Greece and Bulgaria create multimodal corridor between ports

Sea2Sea corridorGreece and Bulgaria are two key European states on the transportation map, ensuring railway, fluvial and maritime connections on the Europe-Asia axis. To increase the traffic flow and implicitly the transit degree, the two countries launch projects to revitalise the infrastructure, the ports being important points in the freight delivery and receipt.

Therefore, for the purpose of creating a multimodal corridor between the ports of Greece and Bulgaria, in January 2013, the European Union has announced that through the TEN-T programme it grants financing for the elaboration of the feasibility study on the execution of railway connections with a series of fluvial ports in the north-eastern part of Greece and Bulgaria. The total cost of the project reaches EUR 1.5 Million, out of which the EU will finance EUR 750,000 (the studies being covered in a 50% share).
Practically, the project aims at creating a transport corridor on the Aegean Sea-Black Sea-Danube axis. Named “Sea2Sea”, the project will develop the transport corridor concept, by executing connections between the ports of Greece (from the Aegean Sea) to the Bulgarian ones, from the Black Sea through railway links, offering an alternative route to the Bosphorus Strait. In addition, the link between the fluvial ports in the Danube region will also be analysed. The project should be completed by the end of 2014.
To ensure the railway connection between the ports of the two countries, in March, the company Ergose (the subsidiary of the Greek Railway) initiated the construction works for the line between the port of Alexandroupoli and the Bulgarian ports at the Black Sea. The cost of the project amounts to EUR 4 Million and should be completed within 12 months. Alexandroupoli has become a strategic port, which provides fast connection to Burgas and Varna and, according to the experts, the cost of the railway transport will be much lower and will reduce the travel time from 2 days to 6 hours.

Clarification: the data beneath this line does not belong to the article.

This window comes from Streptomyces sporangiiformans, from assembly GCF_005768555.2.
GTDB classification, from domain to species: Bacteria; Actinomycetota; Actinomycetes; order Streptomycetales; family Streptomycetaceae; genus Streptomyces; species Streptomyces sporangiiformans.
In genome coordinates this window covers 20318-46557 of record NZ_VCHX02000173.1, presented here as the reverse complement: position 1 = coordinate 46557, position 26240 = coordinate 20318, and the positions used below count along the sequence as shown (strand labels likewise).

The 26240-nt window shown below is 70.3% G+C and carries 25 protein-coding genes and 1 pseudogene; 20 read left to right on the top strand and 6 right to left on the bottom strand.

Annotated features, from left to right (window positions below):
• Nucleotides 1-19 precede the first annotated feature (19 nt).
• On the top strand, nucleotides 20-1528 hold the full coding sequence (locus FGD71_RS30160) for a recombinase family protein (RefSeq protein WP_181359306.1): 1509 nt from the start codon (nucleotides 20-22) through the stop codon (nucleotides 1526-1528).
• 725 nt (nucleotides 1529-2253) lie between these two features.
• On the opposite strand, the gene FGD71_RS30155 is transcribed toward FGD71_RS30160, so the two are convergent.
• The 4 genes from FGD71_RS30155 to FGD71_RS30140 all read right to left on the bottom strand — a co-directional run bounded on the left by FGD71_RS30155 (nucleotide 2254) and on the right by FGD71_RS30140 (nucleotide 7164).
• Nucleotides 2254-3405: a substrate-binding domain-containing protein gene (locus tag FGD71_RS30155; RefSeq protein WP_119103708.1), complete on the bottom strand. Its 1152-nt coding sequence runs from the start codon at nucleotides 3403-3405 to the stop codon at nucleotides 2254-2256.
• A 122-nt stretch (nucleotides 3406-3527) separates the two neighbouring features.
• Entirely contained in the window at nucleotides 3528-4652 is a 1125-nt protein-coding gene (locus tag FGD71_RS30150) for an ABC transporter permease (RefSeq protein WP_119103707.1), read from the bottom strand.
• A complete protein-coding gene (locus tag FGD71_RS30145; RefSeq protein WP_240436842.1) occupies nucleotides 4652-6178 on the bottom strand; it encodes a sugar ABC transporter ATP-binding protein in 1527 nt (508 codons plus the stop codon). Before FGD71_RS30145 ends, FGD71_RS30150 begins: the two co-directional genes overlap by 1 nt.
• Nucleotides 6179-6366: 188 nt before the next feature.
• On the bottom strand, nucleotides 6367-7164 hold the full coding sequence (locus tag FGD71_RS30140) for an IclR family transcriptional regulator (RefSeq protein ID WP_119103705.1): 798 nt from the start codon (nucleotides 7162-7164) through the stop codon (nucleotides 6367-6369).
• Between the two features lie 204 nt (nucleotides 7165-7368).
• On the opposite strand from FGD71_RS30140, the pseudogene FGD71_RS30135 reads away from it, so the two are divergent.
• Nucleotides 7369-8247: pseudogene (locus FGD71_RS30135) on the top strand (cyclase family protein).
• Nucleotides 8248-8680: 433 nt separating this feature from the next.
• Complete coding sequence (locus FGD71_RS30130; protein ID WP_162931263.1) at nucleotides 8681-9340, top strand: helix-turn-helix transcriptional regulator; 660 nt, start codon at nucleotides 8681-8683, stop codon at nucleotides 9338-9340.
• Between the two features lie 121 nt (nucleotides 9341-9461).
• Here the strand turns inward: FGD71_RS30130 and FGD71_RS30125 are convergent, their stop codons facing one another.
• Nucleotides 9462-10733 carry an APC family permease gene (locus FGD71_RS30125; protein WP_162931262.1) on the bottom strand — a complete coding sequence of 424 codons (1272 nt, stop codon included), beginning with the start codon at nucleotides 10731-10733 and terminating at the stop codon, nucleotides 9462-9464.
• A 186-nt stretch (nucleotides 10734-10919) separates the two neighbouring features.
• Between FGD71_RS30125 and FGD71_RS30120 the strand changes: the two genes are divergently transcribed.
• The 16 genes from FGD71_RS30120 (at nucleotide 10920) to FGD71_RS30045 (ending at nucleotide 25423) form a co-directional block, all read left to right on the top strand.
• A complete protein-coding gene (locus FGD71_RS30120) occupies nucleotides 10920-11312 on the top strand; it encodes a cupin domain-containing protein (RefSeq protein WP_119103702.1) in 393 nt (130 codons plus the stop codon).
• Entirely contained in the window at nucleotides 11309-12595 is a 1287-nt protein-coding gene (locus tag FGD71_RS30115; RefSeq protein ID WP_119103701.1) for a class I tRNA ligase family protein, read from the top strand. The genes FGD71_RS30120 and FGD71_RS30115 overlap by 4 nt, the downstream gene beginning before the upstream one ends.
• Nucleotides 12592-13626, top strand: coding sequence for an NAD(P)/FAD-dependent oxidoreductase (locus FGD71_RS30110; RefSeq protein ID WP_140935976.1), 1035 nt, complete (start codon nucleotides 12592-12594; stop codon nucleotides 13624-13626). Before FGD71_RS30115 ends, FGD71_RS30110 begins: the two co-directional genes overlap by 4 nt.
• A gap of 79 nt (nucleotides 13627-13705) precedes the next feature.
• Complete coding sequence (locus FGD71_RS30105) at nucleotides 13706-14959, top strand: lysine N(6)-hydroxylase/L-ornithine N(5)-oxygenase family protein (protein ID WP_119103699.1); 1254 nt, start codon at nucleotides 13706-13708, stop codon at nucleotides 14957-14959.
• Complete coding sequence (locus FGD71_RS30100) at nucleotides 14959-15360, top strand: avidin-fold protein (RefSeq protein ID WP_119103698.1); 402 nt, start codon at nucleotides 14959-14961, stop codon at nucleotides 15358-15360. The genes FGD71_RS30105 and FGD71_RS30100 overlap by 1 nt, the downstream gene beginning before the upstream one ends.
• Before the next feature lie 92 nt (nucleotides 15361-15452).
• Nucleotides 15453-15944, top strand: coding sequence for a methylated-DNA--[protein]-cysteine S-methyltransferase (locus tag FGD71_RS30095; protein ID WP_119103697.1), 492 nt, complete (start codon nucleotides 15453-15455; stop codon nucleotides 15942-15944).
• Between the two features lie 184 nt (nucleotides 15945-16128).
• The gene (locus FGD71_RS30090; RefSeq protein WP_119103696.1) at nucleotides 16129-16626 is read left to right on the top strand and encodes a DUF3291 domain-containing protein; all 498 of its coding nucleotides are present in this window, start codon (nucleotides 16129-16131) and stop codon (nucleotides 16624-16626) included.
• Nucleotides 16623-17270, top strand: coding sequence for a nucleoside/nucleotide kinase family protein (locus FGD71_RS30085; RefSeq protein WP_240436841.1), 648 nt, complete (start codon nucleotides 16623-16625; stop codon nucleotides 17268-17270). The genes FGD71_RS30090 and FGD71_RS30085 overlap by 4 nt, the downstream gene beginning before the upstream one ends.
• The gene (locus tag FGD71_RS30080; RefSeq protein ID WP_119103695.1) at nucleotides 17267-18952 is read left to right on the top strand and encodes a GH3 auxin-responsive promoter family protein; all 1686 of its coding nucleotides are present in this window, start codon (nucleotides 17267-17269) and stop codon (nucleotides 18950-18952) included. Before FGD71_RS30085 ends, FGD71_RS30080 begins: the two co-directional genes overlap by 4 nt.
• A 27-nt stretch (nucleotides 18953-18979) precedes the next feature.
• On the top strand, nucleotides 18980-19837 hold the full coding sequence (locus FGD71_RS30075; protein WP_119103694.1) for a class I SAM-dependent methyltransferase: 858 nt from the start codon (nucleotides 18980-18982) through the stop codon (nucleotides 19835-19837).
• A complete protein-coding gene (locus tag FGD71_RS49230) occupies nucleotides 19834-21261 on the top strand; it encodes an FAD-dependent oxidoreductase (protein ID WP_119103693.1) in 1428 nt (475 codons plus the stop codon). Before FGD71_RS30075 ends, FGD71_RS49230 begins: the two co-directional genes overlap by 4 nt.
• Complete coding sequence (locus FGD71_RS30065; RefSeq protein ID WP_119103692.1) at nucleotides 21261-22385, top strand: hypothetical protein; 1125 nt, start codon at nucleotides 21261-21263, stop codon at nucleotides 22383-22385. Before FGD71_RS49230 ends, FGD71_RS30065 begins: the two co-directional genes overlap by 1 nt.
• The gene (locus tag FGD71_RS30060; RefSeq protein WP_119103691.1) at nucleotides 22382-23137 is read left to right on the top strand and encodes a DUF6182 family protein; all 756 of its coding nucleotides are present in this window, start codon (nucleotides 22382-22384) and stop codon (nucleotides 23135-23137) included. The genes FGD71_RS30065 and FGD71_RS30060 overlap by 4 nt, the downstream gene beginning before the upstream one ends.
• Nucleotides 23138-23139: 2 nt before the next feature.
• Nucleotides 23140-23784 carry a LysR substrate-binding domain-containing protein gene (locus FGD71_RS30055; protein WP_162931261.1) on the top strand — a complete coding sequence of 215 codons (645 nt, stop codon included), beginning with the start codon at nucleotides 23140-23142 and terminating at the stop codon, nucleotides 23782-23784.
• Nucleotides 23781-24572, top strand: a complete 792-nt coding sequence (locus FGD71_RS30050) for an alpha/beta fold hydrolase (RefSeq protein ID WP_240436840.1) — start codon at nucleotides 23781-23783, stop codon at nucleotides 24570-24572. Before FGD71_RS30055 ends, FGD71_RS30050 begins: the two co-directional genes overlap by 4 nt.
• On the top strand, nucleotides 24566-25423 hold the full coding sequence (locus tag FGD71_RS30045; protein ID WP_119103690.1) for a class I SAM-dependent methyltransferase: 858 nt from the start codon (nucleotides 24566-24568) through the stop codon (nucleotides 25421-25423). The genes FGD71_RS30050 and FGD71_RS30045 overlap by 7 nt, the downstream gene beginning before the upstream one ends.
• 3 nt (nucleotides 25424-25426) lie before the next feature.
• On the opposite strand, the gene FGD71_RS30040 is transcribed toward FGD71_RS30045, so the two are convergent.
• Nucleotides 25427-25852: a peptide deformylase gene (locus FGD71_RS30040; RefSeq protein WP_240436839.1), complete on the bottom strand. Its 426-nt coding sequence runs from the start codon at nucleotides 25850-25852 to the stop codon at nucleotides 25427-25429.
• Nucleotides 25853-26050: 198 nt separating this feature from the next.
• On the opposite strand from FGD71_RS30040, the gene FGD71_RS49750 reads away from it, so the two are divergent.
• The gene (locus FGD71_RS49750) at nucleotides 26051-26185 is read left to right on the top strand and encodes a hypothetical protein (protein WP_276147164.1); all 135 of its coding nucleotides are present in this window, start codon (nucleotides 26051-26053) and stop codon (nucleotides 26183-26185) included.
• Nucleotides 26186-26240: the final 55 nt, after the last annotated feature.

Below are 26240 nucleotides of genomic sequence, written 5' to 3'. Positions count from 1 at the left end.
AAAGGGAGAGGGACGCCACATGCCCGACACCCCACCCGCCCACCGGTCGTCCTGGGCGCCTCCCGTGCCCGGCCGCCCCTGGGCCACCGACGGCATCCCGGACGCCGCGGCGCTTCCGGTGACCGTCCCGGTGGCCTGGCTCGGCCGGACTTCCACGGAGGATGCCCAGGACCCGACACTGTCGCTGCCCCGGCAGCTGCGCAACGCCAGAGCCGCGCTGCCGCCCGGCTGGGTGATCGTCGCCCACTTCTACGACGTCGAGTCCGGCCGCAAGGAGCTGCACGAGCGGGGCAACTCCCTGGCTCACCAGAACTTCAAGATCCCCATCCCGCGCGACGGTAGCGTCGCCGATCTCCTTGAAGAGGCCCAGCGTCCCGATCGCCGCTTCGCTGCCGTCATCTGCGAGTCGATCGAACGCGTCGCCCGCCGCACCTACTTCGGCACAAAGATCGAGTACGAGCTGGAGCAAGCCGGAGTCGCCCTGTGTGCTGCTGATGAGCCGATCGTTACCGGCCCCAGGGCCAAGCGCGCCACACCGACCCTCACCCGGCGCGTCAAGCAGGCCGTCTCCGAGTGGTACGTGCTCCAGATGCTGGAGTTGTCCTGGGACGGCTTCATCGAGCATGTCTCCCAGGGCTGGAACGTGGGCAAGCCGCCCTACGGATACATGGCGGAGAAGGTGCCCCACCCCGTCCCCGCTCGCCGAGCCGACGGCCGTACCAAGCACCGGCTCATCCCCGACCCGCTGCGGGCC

Greece focuses intensely on the development of the railway infrastructure initiating projects to improve the railway freight transport and to facilitate the connections to the ports. According to the Hellenic Railways Organisation (OSE), the projects to be launched will turn Greece into an important provider for the transport services in south-eastern Europe and for the provision of logistics services on the Far East, Balkans, Central and South-Eastern Europe axis.
One of the important projects ensuring the railway connection between the port of Piraeus and the European railway network is the launch of the line (in February 2013) connecting the container terminal of Neo Ikonio (located near the main port of Piraeus), on the Athens-Kiato railway axis, to the railway complex Thriasio, where the main logistics centre of Greece is located. The project of the 17-km line was announced since 2000, but it was constantly interrupted because of financial constraints. According to the company Ergose, the budget of the project reaches EUR 156.6 Million, the financing being ensured by the Cohesion Fund (50%) and by the state budget (50%).
Equally for the infrastructure modernisation, in February, EU announced that it will allocate EUR 1 Million for the elaboration of studies on the completion of the railway line between Athens and Thessaloniki. The funds will be used to perform the hydraulic and structural studies for two sections of the Athens- Aharnes sector. The first section will be 2.3-km long and will be built on the underground starting from the main rail station in Athens. The second section will be 3-km long and will consist of a double track that will go round the centre of Aharnes city.
Greece tries to focus its investment on railway projects and those whose purpose is the insurance of the connections from railway networks to ports, and this objective aims at ameliorating and developing the railway network with ports, with logistics and industrial centres, as well as improving the transport connection to neighbouring states.

[ by Pamela Luică ] Share on:
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